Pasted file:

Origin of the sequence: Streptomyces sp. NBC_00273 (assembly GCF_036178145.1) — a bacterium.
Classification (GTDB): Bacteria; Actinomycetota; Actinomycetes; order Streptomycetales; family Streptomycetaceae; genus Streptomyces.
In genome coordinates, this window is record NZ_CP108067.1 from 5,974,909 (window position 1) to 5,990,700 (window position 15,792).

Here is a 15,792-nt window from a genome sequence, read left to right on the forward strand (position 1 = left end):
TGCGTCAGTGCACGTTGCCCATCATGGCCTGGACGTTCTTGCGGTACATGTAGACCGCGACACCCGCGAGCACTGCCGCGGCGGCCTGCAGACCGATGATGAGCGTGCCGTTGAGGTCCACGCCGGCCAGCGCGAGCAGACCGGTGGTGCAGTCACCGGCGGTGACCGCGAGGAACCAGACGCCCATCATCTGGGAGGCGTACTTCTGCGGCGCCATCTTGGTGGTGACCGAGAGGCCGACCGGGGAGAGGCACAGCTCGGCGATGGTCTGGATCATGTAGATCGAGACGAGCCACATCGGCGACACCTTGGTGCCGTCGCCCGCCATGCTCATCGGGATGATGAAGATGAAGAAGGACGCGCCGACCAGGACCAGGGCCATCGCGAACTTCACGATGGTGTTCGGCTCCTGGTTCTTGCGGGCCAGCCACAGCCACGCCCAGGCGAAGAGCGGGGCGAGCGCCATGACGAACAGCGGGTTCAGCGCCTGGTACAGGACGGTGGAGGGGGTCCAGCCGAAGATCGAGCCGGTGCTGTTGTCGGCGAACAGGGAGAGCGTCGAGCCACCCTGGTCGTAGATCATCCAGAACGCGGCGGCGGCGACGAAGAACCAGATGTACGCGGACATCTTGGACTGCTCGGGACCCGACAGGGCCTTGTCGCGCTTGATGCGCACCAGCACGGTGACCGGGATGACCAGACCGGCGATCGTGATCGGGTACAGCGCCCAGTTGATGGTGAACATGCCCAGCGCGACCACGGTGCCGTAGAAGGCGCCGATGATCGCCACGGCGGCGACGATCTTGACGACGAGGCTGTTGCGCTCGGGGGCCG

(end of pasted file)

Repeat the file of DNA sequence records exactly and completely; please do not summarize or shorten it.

Origin of the sequence: Streptomyces sp. NBC_00273 (assembly GCF_036178145.1) — a bacterium.
Classification (GTDB): Bacteria; Actinomycetota; Actinomycetes; order Streptomycetales; family Streptomycetaceae; genus Streptomyces.
In genome coordinates, this window is record NZ_CP108067.1 from 5,974,909 (window position 1) to 5,990,700 (window position 15,792).

Here is a 15,792-nt window from a genome sequence, read left to right on the forward strand (position 1 = left end):
TGCGTCAGTGCACGTTGCCCATCATGGCCTGGACGTTCTTGCGGTACATGTAGACCGCGACACCCGCGAGCACTGCCGCGGCGGCCTGCAGACCGATGATGAGCGTGCCGTTGAGGTCCACGCCGGCCAGCGCGAGCAGACCGGTGGTGCAGTCACCGGCGGTGACCGCGAGGAACCAGACGCCCATCATCTGGGAGGCGTACTTCTGCGGCGCCATCTTGGTGGTGACCGAGAGGCCGACCGGGGAGAGGCACAGCTCGGCGATGGTCTGGATCATGTAGATCGAGACGAGCCACATCGGCGACACCTTGGTGCCGTCGCCCGCCATGCTCATCGGGATGATGAAGATGAAGAAGGACGCGCCGACCAGGACCAGGGCCATCGCGAACTTCACGATGGTGTTCGGCTCCTGGTTCTTGCGGGCCAGCCACAGCCACGCCCAGGCGAAGAGCGGGGCGAGCGCCATGACGAACAGCGGGTTCAGCGCCTGGTACAGGACGGTGGAGGGGGTCCAGCCGAAGATCGAGCCGGTGCTGTTGTCGGCGAACAGGGAGAGCGTCGAGCCACCCTGGTCGTAGATCATCCAGAACGCGGCGGCGGCGACGAAGAACCAGATGTACGCGGACATCTTGGACTGCTCGGGACCCGACAGGGCCTTGTCGCGCTTGATGCGCACCAGCACGGTGACCGGGATGACCAGACCGGCGATCGTGATCGGGTACAGCGCCCAGTTGATGGTGAACATGCCCAGCGCGACCACGGTGCCGTAGAAGGCGCCGATGATCGCCACGGCGGCGACGATCTTGACGACGAGGCTGTTGCGCTCGGGGGCCG